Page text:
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"God Loves Uganda" - explores the scary side of exporting religion

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God Loves Uganda

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If it wasn’t a documentary, “God Loves Uganda” could easily be a horror movie. Roger Ross Williams’ film explores the ramifications of combining ignorance with hatred, indoctrination, and intolerance. This may seem surprising since the subject matter is American missionaries bringing the good word to Christians in Uganda. On paper that is a harmless agenda filled with good intention, but as we all know the road to hell is paved with good intentions.

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One of the film’s main characters is Lou Engle, a senior leader of IHOP (no, not the pancake restaurant), the International House of Prayer in Kansas City, Missouri. The organization has a fair number of members who are very devoted in their mass prayers and aim to spread their values around the world. Jono Hall, their media director, explains they have a huge infrastructure capable of sending their videos to far reaches of the globe. A special emphasis is placed on the African nation of Uganda, which has a large Christian population.

To further help spread IHOP’s values, Engle sends young missionaries to give Bible lessons and hold prayer sessions to the poorest reaches of the country. Wealthy American churches with similar values also send huge amounts of money to Uganda religious leaders so they can also spread their values to their flocks. One such leader preaches in an enormous church and lives in an equally huge mansion thanks to those funds. In all fairness, some of these missionaries do seem to genuinely want to help the Ugandan people and they help build houses of prayers with their own bare hands.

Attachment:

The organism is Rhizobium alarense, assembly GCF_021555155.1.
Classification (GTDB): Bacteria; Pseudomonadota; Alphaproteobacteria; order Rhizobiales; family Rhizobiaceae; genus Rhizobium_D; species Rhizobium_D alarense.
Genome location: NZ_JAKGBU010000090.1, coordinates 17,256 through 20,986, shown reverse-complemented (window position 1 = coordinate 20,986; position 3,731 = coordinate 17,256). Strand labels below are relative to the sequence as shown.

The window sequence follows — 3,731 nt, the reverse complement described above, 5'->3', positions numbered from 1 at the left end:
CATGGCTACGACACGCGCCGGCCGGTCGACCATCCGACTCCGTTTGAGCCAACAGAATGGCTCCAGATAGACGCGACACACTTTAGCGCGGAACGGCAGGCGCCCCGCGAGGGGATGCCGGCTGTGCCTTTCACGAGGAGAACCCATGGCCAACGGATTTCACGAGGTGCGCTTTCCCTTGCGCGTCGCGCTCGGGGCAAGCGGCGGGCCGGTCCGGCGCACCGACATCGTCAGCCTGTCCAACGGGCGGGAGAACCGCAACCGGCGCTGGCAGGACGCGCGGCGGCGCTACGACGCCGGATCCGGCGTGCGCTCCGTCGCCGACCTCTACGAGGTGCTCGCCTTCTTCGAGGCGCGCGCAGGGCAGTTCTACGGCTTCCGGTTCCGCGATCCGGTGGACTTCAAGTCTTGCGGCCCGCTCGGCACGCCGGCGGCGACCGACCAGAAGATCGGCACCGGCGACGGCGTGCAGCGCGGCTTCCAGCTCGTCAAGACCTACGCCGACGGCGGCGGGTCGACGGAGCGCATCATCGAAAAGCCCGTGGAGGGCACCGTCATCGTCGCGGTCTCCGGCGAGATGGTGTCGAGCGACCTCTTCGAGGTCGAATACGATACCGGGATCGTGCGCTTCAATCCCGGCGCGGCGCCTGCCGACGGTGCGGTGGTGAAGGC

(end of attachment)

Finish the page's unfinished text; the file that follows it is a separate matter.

The problem is the values and beliefs they instil and the repercussions they have. Kapya Kaoma, a more moderate Ugandan reverend living in Boston, believes it is not safe for him to go back to his homeland since moderation is not the word of the day anymore. One of the chief values of the right-wing American churches targeting Uganda is the idea of traditional marriage, which in their minds means no sex outside of marriage and especially no gay marriage. In America a demented man like Scott Lively, who said homosexuals are responsible for Nazi Germany, would be laughed out the door. In Uganda he is received in parliament.

Because of the values spread by the American far right, Uganda rejected the idea of condoms embracing abstinence instead. Consequently, HIV cases increase. The idea that homosexuality is a sin is embraced by Uganda leaders, leading to a bill that would punish gay Ugandans with either the life in prison or the death penalty. Seeing a Uganda reverend saying he has “done research” on gay sex and do a photo presentation on its nastiness is almost comical. That is until it is revealed a gay rights leader was later killed in the streets. You reap what you sow.

The American Christian right would probably disagree with this, but as far as documentaries go “God Loves Uganda” is pretty even-handed. Roger Ross Williams is always off-screen and is only heard once in the whole movie. He lets everyone, from the few moderates to the extremists, state their opinions and lets the (scary) facts speak for themselves.

The result is if you hate gay marriage and gay rights, you will love the work of Lou Engle. On the other hand if you are a reasonable human being with half a brain, this will scare the pants off you.

(“God Loves Uganda” is out on DVD and Blu-Ray and is available on Netflix.)

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